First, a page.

Nvidia offered a peek Monday at five new Microsoft Windows 7-ready GeForce 200M graphics processors for notebooks with DirectX 10.1 compatibility. The new GPUs deliver as much as twice the performance for half the power consumption of previous product generations, according to the Santa Clara, Calif.-based company.
The GeForce G210M (16 processing cores, 512 MB of GDDR3 memory), GT230M (48 cores, 1 GB of GDDR3), GT240M (48 cores, 1 GB of GDDR3), GTS250M (96 cores, 1 GB of GDDR5) and GTS260M (96 cores, 1 GB of GDDR5) round out Nvidia's existing GeForce GTS160M, GTX260M and GTX280M graphics products for mobile PCs, the company said Monday.
The new lineup's improved performance-per-watt numbers are the result of some serious tweaking to the GeForce 200M's CUDA computing architecture, according to Nvidia, as well as the move to the 40-nanometer fabrication process, which produces more circuitry on the same amount of surface area than Nvidia's current 55 nm and 65 nm process technology for its GPUs.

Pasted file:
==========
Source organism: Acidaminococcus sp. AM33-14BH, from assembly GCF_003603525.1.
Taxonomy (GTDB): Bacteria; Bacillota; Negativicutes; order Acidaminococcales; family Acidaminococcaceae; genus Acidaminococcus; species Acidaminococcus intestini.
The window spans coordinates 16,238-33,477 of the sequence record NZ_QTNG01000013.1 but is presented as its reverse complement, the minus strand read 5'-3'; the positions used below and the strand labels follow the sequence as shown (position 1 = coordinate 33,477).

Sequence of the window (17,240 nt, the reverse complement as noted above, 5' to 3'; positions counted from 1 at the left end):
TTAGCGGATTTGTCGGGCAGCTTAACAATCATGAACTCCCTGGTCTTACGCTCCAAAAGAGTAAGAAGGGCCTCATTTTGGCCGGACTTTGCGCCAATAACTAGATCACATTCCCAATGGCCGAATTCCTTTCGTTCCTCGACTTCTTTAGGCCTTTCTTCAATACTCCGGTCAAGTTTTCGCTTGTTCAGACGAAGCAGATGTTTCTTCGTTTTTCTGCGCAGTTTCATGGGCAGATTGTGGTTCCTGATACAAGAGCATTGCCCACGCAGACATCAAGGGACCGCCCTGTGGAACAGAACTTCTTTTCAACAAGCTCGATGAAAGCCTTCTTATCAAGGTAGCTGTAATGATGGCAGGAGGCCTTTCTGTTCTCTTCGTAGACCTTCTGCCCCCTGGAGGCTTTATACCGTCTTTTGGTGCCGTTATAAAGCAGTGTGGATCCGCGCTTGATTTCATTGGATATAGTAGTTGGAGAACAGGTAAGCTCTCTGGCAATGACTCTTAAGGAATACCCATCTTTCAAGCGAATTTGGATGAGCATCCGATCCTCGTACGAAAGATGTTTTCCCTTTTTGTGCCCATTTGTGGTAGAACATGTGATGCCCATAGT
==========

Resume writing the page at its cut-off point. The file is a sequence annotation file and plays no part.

The upshot is a more efficient GPU that promises to do its part for longer laptop battery life. In fact, Nvidia claims that the GTS260M is nearly as powerful as the older GTX260M, despite the latter's faster clock speed. All five new GPUs support Nvidia's HybridPower technology, which shuts down discrete graphics in favor of on-board or integrated graphics in a notebook to save on power when the more powerful graphics engine isn't needed.
All of the new GPUs feature and all but the GeForce G210M support the company's PhysX video game accelerator, while the GeForce GTS 250M and GTS260M also come loaded with support for Nvidia's SLI technology for linking two or more graphics cards.
Nvidia claims computer makers are planning 100 new products built around the new GeForce 200M series, but has yet to detail pricing or specify a release date.